Last night was one of those discussions that makes you wonder whether anything you say is getting through.
“We’re going to have lots of dancing and dresses but no Barbies, because you hate Barbies,” she says, earnestly.
“That’s right,” I say, thinking ‘all right, she’s hearing me!’
“I love them,” she says. My heart sinks. The only message she’s got is that I hate them, and at four (in a week or two) she’s already decided that my opinion is less important than her peers. And what is swiftly becoming her own.
“Really? Why?” I say, bravely, steeling myself for the worst.
“Because they’re pretty! and they like dancing.”
Oh dear. We have a discussion about whether Barbies are also smart, strong, powerful, funny or any of the other good characteristics I’d like her to value. She mostly shakes her head but it doesn’t deter her. I ask whether she’s ever seen a Barbie with brown skin or black skin or even any other colour than pink skin? Nope. What about fat Barbies or even Barbies with a happy belly (I pat my own for emphasis)? Nope.
But how do I explain the concept of “unrealistic” or “unrepresentative”? She doesn’t understand why any of that’s a bad thing. After all, she’s white: pink skin, blonde hair, blue eyes. Barbie doesn’t jar for her at all, unlike olive-skinned, dark-haired me.
I ask whether it would be easy to run or climb trees or play soccer in the unrealistic dresses Barbie wears? But of course, Barbie probably has clothes she can change into for that. She’s rich too. Money’s no object when you have your own house, car, boat, caravan, horse ranch.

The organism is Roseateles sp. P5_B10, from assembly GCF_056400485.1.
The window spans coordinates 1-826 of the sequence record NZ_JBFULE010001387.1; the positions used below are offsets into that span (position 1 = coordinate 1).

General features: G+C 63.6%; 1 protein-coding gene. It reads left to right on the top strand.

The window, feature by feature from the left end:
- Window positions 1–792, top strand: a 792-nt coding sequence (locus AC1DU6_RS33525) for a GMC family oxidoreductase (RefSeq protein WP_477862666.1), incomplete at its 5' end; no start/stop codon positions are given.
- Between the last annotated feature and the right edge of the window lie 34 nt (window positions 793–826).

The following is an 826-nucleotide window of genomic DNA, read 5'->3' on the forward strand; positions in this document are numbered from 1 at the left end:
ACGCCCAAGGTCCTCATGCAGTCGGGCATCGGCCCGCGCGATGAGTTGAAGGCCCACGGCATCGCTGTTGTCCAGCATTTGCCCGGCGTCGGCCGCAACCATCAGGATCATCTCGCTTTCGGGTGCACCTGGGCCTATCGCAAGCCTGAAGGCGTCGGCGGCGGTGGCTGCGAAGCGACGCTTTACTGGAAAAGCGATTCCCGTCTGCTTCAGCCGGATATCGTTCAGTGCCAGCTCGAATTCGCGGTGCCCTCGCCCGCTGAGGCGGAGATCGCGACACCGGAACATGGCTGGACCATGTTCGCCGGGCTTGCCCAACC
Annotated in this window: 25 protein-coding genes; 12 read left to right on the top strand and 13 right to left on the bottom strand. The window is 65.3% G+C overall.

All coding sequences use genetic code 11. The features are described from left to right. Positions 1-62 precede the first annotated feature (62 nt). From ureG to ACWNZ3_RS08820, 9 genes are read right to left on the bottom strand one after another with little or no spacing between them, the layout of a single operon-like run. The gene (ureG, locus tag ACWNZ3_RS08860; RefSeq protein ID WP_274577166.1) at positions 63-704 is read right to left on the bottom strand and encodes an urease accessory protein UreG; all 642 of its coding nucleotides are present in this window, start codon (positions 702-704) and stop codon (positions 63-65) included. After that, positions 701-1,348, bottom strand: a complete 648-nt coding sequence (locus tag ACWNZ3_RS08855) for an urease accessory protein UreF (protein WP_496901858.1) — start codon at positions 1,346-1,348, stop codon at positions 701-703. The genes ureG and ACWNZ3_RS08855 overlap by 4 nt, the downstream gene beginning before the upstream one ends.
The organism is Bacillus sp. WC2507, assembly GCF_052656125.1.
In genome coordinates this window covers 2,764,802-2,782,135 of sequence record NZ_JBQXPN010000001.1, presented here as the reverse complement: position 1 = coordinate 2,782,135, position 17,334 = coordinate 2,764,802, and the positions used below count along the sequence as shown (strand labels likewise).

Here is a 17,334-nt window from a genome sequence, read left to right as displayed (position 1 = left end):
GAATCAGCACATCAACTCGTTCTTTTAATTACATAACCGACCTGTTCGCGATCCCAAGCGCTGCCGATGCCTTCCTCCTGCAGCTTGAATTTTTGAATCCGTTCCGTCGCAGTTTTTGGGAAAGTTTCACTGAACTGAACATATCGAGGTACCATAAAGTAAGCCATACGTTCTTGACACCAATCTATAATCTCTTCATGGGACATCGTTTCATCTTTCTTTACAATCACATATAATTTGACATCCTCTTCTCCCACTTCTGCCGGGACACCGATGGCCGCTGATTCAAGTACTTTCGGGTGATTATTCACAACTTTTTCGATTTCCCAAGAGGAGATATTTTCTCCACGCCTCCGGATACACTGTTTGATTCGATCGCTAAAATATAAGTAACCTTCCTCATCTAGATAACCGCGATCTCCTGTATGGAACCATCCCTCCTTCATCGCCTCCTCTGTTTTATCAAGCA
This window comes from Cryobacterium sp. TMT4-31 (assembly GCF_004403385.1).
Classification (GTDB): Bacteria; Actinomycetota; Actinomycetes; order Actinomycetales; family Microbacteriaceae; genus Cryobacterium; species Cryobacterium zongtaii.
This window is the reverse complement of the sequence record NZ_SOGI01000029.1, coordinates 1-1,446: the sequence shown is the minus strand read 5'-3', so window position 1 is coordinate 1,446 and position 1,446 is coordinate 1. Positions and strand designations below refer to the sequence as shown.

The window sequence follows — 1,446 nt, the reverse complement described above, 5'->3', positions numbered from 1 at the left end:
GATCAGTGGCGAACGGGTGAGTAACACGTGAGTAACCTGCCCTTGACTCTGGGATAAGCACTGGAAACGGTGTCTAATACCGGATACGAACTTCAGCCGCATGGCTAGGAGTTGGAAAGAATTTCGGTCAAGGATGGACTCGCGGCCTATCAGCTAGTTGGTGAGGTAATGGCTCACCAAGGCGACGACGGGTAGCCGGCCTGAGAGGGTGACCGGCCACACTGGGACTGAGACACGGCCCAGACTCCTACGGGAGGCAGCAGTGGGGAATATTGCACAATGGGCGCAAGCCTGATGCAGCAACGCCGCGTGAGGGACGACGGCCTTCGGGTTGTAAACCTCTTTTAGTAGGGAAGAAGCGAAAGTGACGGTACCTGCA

And then the worst comes.
“But I want to be pretty!” she says. At not even four. I can tell this is where the 46 per cent of nine-year-old girls who thinks they need to diet come from.
I’m caught between the desire to tell her she is pretty (she is, to me; she’s utterly gorgeous; I’m fairly sure she’s pretty even according to that bizarre societal version of pretty) and the compulsion to tell her that pretty is irrelevant and so fleeting and a fickle thing to base your self-esteem on.
“What would happen if you weren’t pretty?” I ask.
“I don’t know.”
“Would you still get hugs?”
She shakes her head. Wow. She lives in a mental world where the basic human right of physical comfort can be withdrawn if you’re not attractive enough.
“That’s pretty sad. They don’t deserve hugs? So all those people who aren’t pretty just have to sit in a corner and cry by themselves and no one can give them hugs? You know,” I tell her, “If you were burned in a fire and your face wasn’t pretty any more, I would still love you and I would still hug you.”
“But I’d still be burned,” she says, child logic in full force.
“Yes, and I’d be sad that you got hurt but I’d still love you and hug you.”
“Enough talking,” she says. “Read the book!”
I read the book: The Sign of the Seahorse by Graeme Base, a rollicking tale of an underwater pub filled with a greedy capitalist Groper and a brave Soldier Crab and a good environmental message about not polluting the oceans. And one female character, named Pearl, who is the love interest and who goes away from the danger leaving signs to follow so her true love can find her after he’s dealt with the catastrophe. Sigh.
Advice and book recommendations welcome.